Los Ángeles/Bogotá, May 11 (EFE).- Violence by police forces is a scourge of societies across the Americas, an apparently incurable social ill that has penetrated much of the continent despite widespread calls for gun control and greater respect for human rights.
Countries such as the United States, Brazil, Venezuela, Colombia and Chile have been the scene of episodes of extreme use of force, leaving dozens of victims in their wake.
The root causes of police violence differs across the region: in Colombia, which has lived through decades of uninterrupted civil conflict between the government and various armed drug trafficking rebel groups, armed police and soldiers are a regular sight on the country’s streets.
The militarization of official security forces has contributed to the ongoing violence and the recent deadly protests that left at least 27 people dead and dozens more missing are just the latest example of heavy-handed police tactics in response to protesters denouncing proposed tax reforms.
In the United States, where police forces have been increasingly weaponized for years, a wave of protests demanding racial justice and an end to police brutality swept the nation last year after an unarmed African American man was murdered by a white officer.
That and countless other incidents of police violence against ethnic minorities have renewed an often bitter debate in the US on police tactics and the authorities’ inconsistent treatment of protesters, especially if they are “black or brown”, says civil rights lawyer, V. James DeSimone.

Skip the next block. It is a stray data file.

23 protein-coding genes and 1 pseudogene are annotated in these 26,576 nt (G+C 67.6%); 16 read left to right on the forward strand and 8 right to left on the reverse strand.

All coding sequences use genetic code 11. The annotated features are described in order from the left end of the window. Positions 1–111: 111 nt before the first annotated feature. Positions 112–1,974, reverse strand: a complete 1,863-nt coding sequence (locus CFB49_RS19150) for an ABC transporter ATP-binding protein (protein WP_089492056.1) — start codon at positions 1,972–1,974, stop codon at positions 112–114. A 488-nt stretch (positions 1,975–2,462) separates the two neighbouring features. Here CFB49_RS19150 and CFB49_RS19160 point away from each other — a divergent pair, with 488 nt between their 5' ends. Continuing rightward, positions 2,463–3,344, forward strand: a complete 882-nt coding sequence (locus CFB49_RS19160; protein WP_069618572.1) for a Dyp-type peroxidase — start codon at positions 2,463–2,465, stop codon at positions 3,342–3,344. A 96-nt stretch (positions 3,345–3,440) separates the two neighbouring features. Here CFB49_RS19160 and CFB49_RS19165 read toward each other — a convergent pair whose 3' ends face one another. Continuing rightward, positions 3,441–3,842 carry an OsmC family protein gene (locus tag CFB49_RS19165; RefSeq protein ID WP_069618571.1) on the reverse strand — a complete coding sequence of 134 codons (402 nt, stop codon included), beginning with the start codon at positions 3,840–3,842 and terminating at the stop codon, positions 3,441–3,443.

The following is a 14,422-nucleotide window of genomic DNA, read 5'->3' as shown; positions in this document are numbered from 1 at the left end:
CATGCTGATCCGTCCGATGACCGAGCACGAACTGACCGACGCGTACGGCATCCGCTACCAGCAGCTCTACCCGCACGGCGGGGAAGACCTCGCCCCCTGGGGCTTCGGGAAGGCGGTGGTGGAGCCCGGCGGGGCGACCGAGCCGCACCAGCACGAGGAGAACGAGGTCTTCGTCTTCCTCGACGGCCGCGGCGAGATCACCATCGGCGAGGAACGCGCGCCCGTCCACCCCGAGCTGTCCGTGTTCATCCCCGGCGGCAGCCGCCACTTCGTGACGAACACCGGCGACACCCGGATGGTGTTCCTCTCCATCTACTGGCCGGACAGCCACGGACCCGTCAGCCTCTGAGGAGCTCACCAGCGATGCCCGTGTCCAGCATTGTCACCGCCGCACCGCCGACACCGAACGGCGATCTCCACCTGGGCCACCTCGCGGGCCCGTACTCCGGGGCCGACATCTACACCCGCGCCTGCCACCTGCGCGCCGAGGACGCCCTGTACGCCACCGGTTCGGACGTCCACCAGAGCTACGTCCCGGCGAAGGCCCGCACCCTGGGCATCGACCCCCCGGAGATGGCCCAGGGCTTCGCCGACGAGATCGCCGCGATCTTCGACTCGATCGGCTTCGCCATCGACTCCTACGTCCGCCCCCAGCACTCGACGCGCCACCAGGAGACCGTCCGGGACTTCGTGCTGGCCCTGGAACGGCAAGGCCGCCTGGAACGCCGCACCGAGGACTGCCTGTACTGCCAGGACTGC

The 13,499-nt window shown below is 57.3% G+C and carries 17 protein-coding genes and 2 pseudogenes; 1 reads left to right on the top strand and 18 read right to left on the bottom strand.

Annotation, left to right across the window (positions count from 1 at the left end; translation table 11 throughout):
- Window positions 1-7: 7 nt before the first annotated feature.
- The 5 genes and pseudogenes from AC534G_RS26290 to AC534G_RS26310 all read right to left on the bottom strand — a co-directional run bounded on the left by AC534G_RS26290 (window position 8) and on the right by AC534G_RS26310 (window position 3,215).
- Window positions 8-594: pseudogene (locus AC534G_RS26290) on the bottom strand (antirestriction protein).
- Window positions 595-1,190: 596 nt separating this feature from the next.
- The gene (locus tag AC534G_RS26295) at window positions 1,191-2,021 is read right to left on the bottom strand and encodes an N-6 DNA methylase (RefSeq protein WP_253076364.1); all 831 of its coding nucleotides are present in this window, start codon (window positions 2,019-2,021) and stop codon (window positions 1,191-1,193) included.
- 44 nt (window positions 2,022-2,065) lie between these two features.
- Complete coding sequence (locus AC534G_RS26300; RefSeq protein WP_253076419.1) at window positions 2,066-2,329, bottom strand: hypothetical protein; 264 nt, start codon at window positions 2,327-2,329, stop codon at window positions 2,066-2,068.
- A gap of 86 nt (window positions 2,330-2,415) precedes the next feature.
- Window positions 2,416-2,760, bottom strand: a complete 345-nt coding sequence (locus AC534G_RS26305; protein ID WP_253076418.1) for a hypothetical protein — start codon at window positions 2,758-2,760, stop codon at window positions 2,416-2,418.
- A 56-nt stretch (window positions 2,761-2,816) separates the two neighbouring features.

He believes that the US’ heavy-handed approach to quelling the unrest last year at Black Lives Matter protests has provided governments in Latin America with a tacit approval of their own violent tactics.
“I have little doubt if other countries feel like if the US is treating its own people in this way with certain levels of oppression, and even use of deadly force on individuals – if that is going on in Central and South America, it is not going to be met with any resistance by the US,” DeSimone tells Efe.
Police forces in Latin American nations that are under US influence will also feel emboldened by other tactics employed in North America, such as the use of tasers or other restraints against non-threatening suspects.
“Amnesty International describes electro shocking someone with a taser who is in a passive position as torture,” he points out.